Then we repeat the same process with the triangle. I have the children work with the square first so they can see what it looks like when something is not very strong. It gives them something to compare the triangle to.
What could you do to make our square into a triangle? Would we be adding or taking away gumdrops?
The children decide to take away one gumdrop and one toothpick to make a triangle. They easily form the triangle (See photo of the gumdrop triangle).
How do you think we should test if the triangle is strong? How could we figure that out?
They repeat the test by pushing gently on the sides. It is fun to see them figuring out how strong a triangle really is (see video clip) when they discover that the triangle does not bend at all!
When we finish, the children work on a recording sheet, just like they did with the triangle. I have the children fill out the science notebook page (which is the same as the square page) about the gumdrop triangles. They first have to write the word "Triangle" in the top box. Then in the next box they need to draw a diagram of the triangle and label the parts. In the third box they have to draw a picture of what the triangle looks like after they gently pushed on the sides (it didn't move). On the last lines they should write their observations to create an evidence-based account. See sample 1 and sample 2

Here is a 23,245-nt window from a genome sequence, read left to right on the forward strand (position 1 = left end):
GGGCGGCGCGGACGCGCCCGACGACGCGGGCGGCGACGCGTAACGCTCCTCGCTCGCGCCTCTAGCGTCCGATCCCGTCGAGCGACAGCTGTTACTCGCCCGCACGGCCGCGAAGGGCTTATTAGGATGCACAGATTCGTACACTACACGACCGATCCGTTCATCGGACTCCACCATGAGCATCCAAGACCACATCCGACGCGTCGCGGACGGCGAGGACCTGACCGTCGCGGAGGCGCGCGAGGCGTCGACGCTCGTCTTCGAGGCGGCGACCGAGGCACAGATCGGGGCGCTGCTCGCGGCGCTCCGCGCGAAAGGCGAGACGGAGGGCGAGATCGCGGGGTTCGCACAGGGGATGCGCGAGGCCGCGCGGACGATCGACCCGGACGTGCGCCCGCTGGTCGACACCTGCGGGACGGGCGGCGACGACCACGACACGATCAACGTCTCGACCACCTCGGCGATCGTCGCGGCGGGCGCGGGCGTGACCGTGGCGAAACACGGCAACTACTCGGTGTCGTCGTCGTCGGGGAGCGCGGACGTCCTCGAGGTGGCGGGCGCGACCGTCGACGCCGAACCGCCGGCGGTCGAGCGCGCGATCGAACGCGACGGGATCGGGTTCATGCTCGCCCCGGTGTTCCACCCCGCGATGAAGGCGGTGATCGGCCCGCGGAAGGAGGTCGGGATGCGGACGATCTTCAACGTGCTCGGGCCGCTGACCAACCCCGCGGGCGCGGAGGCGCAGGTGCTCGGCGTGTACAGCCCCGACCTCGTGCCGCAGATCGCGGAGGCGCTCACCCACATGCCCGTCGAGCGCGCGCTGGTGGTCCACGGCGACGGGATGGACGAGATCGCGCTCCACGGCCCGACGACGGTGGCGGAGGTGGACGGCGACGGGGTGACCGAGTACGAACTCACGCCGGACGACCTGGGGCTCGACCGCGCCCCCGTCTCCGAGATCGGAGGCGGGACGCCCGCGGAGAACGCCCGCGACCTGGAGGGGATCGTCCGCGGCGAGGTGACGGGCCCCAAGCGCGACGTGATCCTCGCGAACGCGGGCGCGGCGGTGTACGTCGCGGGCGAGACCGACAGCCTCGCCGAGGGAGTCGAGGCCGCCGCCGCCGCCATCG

After the children complete both recording sheets, they cut them out along the outer lines. Then they fold the pages like an accordion (see video in teacher notes). They glue both in their science notebooks on the same page. Click for sample 1 and sample 2. Even though their covers did take a good amount of time, I love how they turned out...so cute! You really can't go wrong with a gumdrop. :)
After the pages are glued in, I call the children to the front area for a quick discussion.
Which shape was the strongest? How were you able to tell? What proof do we have? What would be some other ways that we could prove that a triangle strong?
I want the children to take away the idea that we can make observations that will help us construct an evidence based account.
Tomorrow we are going to take your knowledge about shapes and build gumdrop structures. I can't wait to see what you build!